Other Completed Projects (Under this grant)

Logistics Problems in Warehousing and Distribution of Perishable Goods at Tropicana’s Northeast Distribution Center


Grant #: 992500 NCTIP #: 992513 NJDOT #:
Sponsor #: Task Order : 0


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Principal Investigator:

Athanassios K. Bladikas, Ph.D.
Department of Industrial and Management Engineering,
New Jersey Institute of Technology, (973) 596 - 3649
bladikas@njit.edu

Arijit Sengupta, Ph.D.
Department of Engineering Technology
New Jersey Institute of Technology, (973) 642-7073
sengupta@njit.edu

Background:

Of the four principal Distribution Centers (DC) in the U.S., the Jersey City, N.J. DC is responsible for the supply of Tropicana juices in all states in the Northeast U.S., and all Canadian provinces. Jersey City houses a unit load capacity Automated Storage and Retrieval System (ASRS) that is fully integrated into an Automated Warehouse System (AWS). The center handles chilled premium orange juices, and blended juices from concentrate as well as shelf stable juice products from either Florida or local co-packers. Products vary according to package size, and juice type and style, giving rise to approximately 200 Stock Keeping Units (SKU), each facing random demand from customers. Juices arrive already palletized and variously prepackaged, and are unloaded according to demand, and moved into the ASRS area.

Tropicana has sales offices located throughout North America and around the world, which take orders from customers, forecast demand, and help plan production at their facilities in Florida. The customer service department at the Jersey City facility handles customer service, decides sales promotion and handling juices that are close to expiration date, and coordinates with the sales department and customers on other issues.

There are three major problem areas related to the current practices in Tropicana. The first is the ordering policy of the individual retailers; second is the central ordering of juices that are shipped to the distribution center from Florida; and third is how to combine marketing strategies with inventory levels and other factors.

In summary, the problem that the Tropicana distribution center faces is a complex multi-echelon inventory problem, in which the product has limited lifetime. The demand is random, as well as a function of the ages of juices. The ordering of individual customers and the distribution center have to work cooperatively, taking into consideration that the finite capacity on each train that is shared by all types of items. Another feature that is different from what is developed in the multi-echelon inventory literature is that, when an item’s lifetime approaches the expiration date, it does not vanish, but it becomes less valuable (because it is sold at a lower price). Finally, there are priorities among customers because customers with their own trucks have to be loaded first. All these features make the problem analytically not tractable. As a matter of fact, none of these features mentioned above has been addressed in the multi-echelon setting. Our objective in this project is to develop heuristic methods to approach these problems.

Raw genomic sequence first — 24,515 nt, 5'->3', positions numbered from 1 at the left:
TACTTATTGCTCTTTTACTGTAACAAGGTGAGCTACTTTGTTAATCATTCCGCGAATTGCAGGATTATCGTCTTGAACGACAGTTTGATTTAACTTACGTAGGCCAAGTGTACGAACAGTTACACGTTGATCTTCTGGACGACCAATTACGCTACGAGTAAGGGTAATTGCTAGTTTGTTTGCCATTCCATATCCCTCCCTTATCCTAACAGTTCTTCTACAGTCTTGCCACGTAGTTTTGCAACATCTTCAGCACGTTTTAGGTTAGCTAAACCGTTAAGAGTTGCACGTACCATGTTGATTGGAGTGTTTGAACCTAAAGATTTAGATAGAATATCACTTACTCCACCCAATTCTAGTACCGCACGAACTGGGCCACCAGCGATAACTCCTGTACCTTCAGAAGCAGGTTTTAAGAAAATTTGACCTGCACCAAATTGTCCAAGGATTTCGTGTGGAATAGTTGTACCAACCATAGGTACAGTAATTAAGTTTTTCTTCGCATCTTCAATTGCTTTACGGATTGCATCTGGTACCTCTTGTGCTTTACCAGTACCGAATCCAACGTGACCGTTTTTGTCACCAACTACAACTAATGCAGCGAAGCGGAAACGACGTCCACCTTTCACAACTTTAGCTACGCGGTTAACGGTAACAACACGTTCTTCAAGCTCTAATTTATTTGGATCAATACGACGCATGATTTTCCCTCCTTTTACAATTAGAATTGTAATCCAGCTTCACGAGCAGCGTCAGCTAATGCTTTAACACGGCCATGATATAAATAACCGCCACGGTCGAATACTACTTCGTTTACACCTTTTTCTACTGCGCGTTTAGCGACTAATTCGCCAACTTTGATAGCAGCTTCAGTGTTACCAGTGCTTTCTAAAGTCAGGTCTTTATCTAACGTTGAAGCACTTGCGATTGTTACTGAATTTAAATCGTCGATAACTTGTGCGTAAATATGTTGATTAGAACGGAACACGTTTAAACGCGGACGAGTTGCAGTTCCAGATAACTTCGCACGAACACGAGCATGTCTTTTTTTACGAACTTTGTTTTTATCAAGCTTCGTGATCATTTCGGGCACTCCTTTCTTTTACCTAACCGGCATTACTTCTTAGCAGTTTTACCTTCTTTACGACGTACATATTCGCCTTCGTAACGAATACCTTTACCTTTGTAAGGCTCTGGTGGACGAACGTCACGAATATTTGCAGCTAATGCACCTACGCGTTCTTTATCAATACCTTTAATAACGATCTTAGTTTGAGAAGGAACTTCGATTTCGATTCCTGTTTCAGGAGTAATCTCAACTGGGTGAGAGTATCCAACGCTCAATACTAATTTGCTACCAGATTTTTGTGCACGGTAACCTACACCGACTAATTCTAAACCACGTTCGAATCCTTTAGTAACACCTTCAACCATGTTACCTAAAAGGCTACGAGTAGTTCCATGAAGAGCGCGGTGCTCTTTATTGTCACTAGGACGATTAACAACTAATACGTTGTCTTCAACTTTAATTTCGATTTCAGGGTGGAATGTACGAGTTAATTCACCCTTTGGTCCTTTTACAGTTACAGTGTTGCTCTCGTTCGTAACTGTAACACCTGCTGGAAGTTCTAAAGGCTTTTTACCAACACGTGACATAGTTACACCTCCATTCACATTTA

Objective:

The objective of this research effort is to investigate and seek solutions for the logistics issues associated with Tropicana’s Distribution Center at Jersey City, N.J., where unit-trains bring inventory to be distributed by trucks to customers. With today’s emphasis on meeting customer requirements and improving service, getting the right product to the right customer at the right time has become a standard. Time is of the utmost importance for high volume, delivery-sensitive environments. Speed and accuracy of transactions, information flow, and distribution processes are essential for industries that deal with short shelf -life and product life cycles, particularly consumer packaged goods, food and beverage and high-tech markets (Dilger 1999).

Abstract:

Tropicana’s Jersey City, N.J. principal distribution center (DC) houses a unit load capacity Automated Storage and Retrieval System (ASRS) that is fully integrated into an Automated Warehouse System (AWS). The center handles chilled premium orange juices, and blended juices from concentrate as well as shelf stable juice products from multiple areas. The products vary according to package size, and juice type and style, giving rise to approximately 200 Stock Keeping Units (SKY), each facing random demand from customers.

The Jersey City Distribution Center (DC) of Tropicana is responsible for the supply of Tropicana juices in all states in the Northeast U.S., and all Canadian provinces. Premium orange juice from Florida represents approximately 65% of the shipments, and has an approximate shelf life of 65 days. The Jersey City DC receives five Tropicana Unit trains from the production facility in Florida weekly. Each train has approximately 45 refrigerated cars. Juices arrive already palletized and prepackaged in paperboard containers and plastic and glass bottles. Two types of unloading procedures are currently in practice: cross-docking and warehousing. Cross docking normally is used for customers receiving a single product types or transfers to a smaller distribution center in Whitestone, NY. Each train usually contains 8 to 10 railcars that can accommodate cross-dock delivery.